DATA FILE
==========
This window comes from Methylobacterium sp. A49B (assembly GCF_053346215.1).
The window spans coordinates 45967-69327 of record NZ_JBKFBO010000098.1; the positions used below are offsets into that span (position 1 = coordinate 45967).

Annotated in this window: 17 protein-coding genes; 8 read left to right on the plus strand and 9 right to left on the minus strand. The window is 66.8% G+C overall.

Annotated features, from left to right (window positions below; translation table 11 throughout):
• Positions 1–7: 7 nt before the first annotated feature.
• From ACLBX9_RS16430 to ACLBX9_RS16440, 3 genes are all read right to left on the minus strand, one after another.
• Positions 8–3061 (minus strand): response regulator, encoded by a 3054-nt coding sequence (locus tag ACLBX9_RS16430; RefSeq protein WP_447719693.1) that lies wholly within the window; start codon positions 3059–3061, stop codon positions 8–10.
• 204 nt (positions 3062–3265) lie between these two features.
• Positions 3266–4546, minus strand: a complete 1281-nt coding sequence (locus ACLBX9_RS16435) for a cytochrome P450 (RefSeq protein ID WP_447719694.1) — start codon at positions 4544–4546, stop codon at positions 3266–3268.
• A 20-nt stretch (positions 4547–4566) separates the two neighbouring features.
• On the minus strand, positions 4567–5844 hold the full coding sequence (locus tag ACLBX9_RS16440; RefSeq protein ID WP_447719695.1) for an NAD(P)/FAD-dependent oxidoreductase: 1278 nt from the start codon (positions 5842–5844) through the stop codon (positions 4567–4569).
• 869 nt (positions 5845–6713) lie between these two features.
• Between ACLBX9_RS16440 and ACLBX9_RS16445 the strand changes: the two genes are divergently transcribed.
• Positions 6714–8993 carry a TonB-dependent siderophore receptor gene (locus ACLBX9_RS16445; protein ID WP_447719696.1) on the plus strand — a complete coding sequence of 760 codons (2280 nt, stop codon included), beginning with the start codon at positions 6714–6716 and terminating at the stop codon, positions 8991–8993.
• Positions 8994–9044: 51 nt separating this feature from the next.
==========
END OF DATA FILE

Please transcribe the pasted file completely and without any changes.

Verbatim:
This window comes from Methylobacterium sp. A49B (assembly GCF_053346215.1).
The window spans coordinates 45967-69327 of record NZ_JBKFBO010000098.1; the positions used below are offsets into that span (position 1 = coordinate 45967).

Annotated in this window: 17 protein-coding genes; 8 read left to right on the plus strand and 9 right to left on the minus strand. The window is 66.8% G+C overall.

Annotated features, from left to right (window positions below; translation table 11 throughout):
• Positions 1–7: 7 nt before the first annotated feature.
• From ACLBX9_RS16430 to ACLBX9_RS16440, 3 genes are all read right to left on the minus strand, one after another.
• Positions 8–3061 (minus strand): response regulator, encoded by a 3054-nt coding sequence (locus tag ACLBX9_RS16430; RefSeq protein WP_447719693.1) that lies wholly within the window; start codon positions 3059–3061, stop codon positions 8–10.
• 204 nt (positions 3062–3265) lie between these two features.
• Positions 3266–4546, minus strand: a complete 1281-nt coding sequence (locus ACLBX9_RS16435) for a cytochrome P450 (RefSeq protein ID WP_447719694.1) — start codon at positions 4544–4546, stop codon at positions 3266–3268.
• A 20-nt stretch (positions 4547–4566) separates the two neighbouring features.
• On the minus strand, positions 4567–5844 hold the full coding sequence (locus tag ACLBX9_RS16440; RefSeq protein ID WP_447719695.1) for an NAD(P)/FAD-dependent oxidoreductase: 1278 nt from the start codon (positions 5842–5844) through the stop codon (positions 4567–4569).
• 869 nt (positions 5845–6713) lie between these two features.
• Between ACLBX9_RS16440 and ACLBX9_RS16445 the strand changes: the two genes are divergently transcribed.
• Positions 6714–8993 carry a TonB-dependent siderophore receptor gene (locus ACLBX9_RS16445; protein ID WP_447719696.1) on the plus strand — a complete coding sequence of 760 codons (2280 nt, stop codon included), beginning with the start codon at positions 6714–6716 and terminating at the stop codon, positions 8991–8993.
• Positions 8994–9044: 51 nt separating this feature from the next.